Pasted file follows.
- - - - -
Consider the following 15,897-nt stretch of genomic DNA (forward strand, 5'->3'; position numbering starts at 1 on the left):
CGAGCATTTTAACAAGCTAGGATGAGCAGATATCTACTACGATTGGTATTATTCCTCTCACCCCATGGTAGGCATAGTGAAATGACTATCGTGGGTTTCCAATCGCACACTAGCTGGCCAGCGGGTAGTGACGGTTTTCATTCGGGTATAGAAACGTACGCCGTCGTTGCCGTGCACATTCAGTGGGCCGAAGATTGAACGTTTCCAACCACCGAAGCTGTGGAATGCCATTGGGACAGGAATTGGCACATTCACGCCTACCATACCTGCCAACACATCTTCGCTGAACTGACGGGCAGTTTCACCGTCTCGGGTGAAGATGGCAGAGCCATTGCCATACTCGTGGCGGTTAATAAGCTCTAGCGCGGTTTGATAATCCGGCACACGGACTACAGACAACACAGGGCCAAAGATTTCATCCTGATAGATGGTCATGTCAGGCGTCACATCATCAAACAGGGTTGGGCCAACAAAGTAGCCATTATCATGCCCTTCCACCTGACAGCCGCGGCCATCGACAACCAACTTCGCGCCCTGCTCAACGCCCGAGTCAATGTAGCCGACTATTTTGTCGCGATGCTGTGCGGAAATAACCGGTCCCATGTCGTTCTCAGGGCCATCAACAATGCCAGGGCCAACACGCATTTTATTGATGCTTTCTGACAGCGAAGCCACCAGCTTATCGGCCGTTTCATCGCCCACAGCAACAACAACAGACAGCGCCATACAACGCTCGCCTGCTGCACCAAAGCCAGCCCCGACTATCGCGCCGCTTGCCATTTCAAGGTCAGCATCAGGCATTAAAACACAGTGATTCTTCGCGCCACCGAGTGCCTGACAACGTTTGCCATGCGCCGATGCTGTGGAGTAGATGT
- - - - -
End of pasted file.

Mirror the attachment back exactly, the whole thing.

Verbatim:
Consider the following 15,897-nt stretch of genomic DNA (forward strand, 5'->3'; position numbering starts at 1 on the left):
CGAGCATTTTAACAAGCTAGGATGAGCAGATATCTACTACGATTGGTATTATTCCTCTCACCCCATGGTAGGCATAGTGAAATGACTATCGTGGGTTTCCAATCGCACACTAGCTGGCCAGCGGGTAGTGACGGTTTTCATTCGGGTATAGAAACGTACGCCGTCGTTGCCGTGCACATTCAGTGGGCCGAAGATTGAACGTTTCCAACCACCGAAGCTGTGGAATGCCATTGGGACAGGAATTGGCACATTCACGCCTACCATACCTGCCAACACATCTTCGCTGAACTGACGGGCAGTTTCACCGTCTCGGGTGAAGATGGCAGAGCCATTGCCATACTCGTGGCGGTTAATAAGCTCTAGCGCGGTTTGATAATCCGGCACACGGACTACAGACAACACAGGGCCAAAGATTTCATCCTGATAGATGGTCATGTCAGGCGTCACATCATCAAACAGGGTTGGGCCAACAAAGTAGCCATTATCATGCCCTTCCACCTGACAGCCGCGGCCATCGACAACCAACTTCGCGCCCTGCTCAACGCCCGAGTCAATGTAGCCGACTATTTTGTCGCGATGCTGTGCGGAAATAACCGGTCCCATGTCGTTCTCAGGGCCATCAACAATGCCAGGGCCAACACGCATTTTATTGATGCTTTCTGACAGCGAAGCCACCAGCTTATCGGCCGTTTCATCGCCCACAGCAACAACAACAGACAGCGCCATACAACGCTCGCCTGCTGCACCAAAGCCAGCCCCGACTATCGCGCCGCTTGCCATTTCAAGGTCAGCATCAGGCATTAAAACACAGTGATTCTTCGCGCCACCGAGTGCCTGACAACGTTTGCCATGCGCCGATGCTGTGGAGTAGATGT